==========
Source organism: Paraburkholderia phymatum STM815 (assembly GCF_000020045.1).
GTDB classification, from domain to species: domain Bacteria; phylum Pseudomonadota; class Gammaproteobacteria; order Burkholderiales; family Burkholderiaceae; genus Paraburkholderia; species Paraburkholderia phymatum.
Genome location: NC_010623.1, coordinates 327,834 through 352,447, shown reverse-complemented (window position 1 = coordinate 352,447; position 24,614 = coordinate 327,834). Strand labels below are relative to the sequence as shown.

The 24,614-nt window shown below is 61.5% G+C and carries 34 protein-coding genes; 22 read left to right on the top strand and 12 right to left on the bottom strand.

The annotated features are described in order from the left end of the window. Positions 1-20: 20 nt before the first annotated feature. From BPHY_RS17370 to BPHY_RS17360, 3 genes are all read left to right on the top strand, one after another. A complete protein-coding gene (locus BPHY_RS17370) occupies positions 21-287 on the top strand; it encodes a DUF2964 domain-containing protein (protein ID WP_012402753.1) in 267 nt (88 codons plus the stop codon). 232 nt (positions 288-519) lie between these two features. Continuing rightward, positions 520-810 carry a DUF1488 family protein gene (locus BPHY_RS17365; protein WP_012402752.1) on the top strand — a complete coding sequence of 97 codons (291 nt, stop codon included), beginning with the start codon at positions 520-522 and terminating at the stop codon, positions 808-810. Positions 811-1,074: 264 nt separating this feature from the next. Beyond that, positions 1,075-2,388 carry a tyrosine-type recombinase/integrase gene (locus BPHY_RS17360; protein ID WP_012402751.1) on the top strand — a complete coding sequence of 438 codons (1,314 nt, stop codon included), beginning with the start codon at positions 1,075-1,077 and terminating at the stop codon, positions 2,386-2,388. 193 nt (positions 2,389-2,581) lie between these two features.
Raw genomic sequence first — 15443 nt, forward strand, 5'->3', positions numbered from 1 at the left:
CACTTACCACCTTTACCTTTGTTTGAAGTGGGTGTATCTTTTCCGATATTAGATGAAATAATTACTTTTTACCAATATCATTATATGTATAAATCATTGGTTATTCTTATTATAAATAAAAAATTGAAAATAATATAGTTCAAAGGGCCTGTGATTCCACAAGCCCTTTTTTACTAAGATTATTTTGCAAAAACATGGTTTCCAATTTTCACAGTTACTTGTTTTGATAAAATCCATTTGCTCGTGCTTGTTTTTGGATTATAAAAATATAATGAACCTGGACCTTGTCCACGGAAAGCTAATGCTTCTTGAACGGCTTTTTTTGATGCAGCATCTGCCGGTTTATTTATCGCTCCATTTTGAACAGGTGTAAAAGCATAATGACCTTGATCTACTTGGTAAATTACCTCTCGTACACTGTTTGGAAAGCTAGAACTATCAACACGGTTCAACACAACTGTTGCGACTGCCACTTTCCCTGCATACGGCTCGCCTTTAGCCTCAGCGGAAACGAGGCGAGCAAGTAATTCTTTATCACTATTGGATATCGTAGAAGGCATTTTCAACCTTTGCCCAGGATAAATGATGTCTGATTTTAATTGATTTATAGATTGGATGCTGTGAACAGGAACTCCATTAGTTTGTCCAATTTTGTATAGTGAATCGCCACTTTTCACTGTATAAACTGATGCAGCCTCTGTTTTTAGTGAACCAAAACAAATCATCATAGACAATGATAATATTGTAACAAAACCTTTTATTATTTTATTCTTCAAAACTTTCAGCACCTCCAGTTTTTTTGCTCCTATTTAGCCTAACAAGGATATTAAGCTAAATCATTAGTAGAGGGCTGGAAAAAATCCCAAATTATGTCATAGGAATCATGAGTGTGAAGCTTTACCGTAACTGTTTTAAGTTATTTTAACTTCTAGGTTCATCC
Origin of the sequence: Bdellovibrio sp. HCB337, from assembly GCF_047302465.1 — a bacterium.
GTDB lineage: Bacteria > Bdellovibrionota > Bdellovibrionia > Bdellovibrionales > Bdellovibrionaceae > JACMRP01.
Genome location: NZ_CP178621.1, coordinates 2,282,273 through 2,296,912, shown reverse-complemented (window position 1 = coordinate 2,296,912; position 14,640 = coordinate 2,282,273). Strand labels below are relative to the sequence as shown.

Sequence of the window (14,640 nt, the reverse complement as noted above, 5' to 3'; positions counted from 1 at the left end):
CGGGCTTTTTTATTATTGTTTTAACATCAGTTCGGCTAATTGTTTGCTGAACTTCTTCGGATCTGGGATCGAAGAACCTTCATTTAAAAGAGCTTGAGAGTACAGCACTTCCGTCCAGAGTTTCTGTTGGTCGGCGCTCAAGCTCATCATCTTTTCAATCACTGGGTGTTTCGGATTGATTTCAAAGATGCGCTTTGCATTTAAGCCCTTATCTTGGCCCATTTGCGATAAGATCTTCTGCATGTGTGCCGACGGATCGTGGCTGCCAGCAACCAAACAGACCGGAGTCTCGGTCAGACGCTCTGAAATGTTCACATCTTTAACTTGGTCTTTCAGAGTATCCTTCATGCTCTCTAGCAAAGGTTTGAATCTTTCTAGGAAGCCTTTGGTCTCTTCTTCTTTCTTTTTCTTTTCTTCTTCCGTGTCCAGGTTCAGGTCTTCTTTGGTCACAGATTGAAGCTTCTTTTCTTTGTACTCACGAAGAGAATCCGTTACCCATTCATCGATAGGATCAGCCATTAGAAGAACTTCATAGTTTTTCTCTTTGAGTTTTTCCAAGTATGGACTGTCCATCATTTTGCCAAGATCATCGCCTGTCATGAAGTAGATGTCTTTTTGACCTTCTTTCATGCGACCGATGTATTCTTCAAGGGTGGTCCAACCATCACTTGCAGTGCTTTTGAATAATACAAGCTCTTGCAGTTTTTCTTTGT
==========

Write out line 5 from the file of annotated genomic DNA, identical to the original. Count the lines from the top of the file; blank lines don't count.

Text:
The annotated features are described in order from the left end of the window. Positions 1-20: 20 nt before the first annotated feature. From BPHY_RS17370 to BPHY_RS17360, 3 genes are all read left to right on the top strand, one after another. A complete protein-coding gene (locus BPHY_RS17370) occupies positions 21-287 on the top strand; it encodes a DUF2964 domain-containing protein (protein ID WP_012402753.1) in 267 nt (88 codons plus the stop codon). 232 nt (positions 288-519) lie between these two features. Continuing rightward, positions 520-810 carry a DUF1488 family protein gene (locus BPHY_RS17365; protein WP_012402752.1) on the top strand — a complete coding sequence of 97 codons (291 nt, stop codon included), beginning with the start codon at positions 520-522 and terminating at the stop codon, positions 808-810. Positions 811-1,074: 264 nt separating this feature from the next. Beyond that, positions 1,075-2,388 carry a tyrosine-type recombinase/integrase gene (locus BPHY_RS17360; protein ID WP_012402751.1) on the top strand — a complete coding sequence of 438 codons (1,314 nt, stop codon included), beginning with the start codon at positions 1,075-1,077 and terminating at the stop codon, positions 2,386-2,388. 193 nt (positions 2,389-2,581) lie between these two features.